Certain quickening methods do exist, but the really good ones are secret, myths even. This knowledge is held by very few of us, those that have come to be known as the Protovamps. The rest live their mindless and very often reckless existences in the knowledge that their lifespan is multiplied by about ten times that of the average human, and that is enough for most. As with unafflicted people, each deals with their aging any way they can. Also just like ‘normal’ people, there is no particular or universal solidarity amongst our kind. Some acquire wisdom with age, others remain as stupid as the day they were born, and life goes on.
As a result of the slow aging our metabolisms are affected, which is why only fresh blood is concentrated enough to offer the nutrition we need to keep going. Food can and is consumed but does not offer the nourishment or pleasure it once did, though for some of us some habits are hard to break. I knew this Bulgarian many years ago who when he was healthy, used to love the taste of sweet Turkish coffee. After he was Afflicted the taste was so altered for him that he used to drink up to 20 cups in one sitting, just to gain the satisfaction that a single cup used to offer him.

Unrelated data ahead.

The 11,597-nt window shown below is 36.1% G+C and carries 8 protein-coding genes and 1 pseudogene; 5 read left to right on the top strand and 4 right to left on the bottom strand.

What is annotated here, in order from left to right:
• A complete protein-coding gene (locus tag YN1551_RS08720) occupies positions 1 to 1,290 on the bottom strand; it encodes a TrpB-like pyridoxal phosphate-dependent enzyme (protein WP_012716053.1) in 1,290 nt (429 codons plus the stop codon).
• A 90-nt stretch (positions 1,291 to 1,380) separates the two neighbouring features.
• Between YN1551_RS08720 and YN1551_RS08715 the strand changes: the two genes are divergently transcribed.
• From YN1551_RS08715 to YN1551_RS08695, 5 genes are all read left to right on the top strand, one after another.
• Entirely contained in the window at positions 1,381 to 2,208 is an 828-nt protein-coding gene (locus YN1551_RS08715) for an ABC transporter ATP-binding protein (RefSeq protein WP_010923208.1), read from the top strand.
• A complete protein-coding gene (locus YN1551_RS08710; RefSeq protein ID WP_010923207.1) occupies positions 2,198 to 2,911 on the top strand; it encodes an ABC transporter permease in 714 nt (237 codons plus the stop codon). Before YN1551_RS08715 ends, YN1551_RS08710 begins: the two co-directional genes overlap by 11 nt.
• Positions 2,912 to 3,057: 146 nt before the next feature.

Another untruth is the fact that we cannot survive in sunlight. The fact is that sunlight is not actually harmful to us in small doses; the only problem is that we cannot abide it. Due to the sensitive nature of our eyes and skin we prefer to only appear in overcast or dark conditions. The Affliction affects our eyes in such a manner as to enhance their capacity for vision, especially in low light conditions and for reasons we have yet to discover, also alters their initial color. Though it remains as is, it acquires a crystalline quality, which I believe is related to the predatory skills our condition imparts.
Further predatory characteristics also develop. Some acquire excellent hearing while others develop the eyesight of a hawk. Some have a sense of smell so powerful they can smell blood two kilometers away and many grow razor sharp claws that sever skin with the ease of a freshly sharpened butcher’s knife. The skills are as varied as the individual and very rarely one can develop all these traits at once. Occasionally some acquire them from others.
Garlic is one of those anecdotal stories that peasant lore has proliferated over the centuries through their ignorance and fear. Just like any other root, herb or vegetable we are completely indifferent to it and it does not make us recoil nor does it keep us away from anyone brandishing it or hanging it on their doors. In fact, some Afflicted sects use it as their emblem in jest.
Crucifixes and mirrors are more of the same superstitious lore. The virus has existed long before the inception of any religion and if that were the case, faith alone would have cured all the ills known to man by now. Mirrors work on us just as they do on any healthy human being.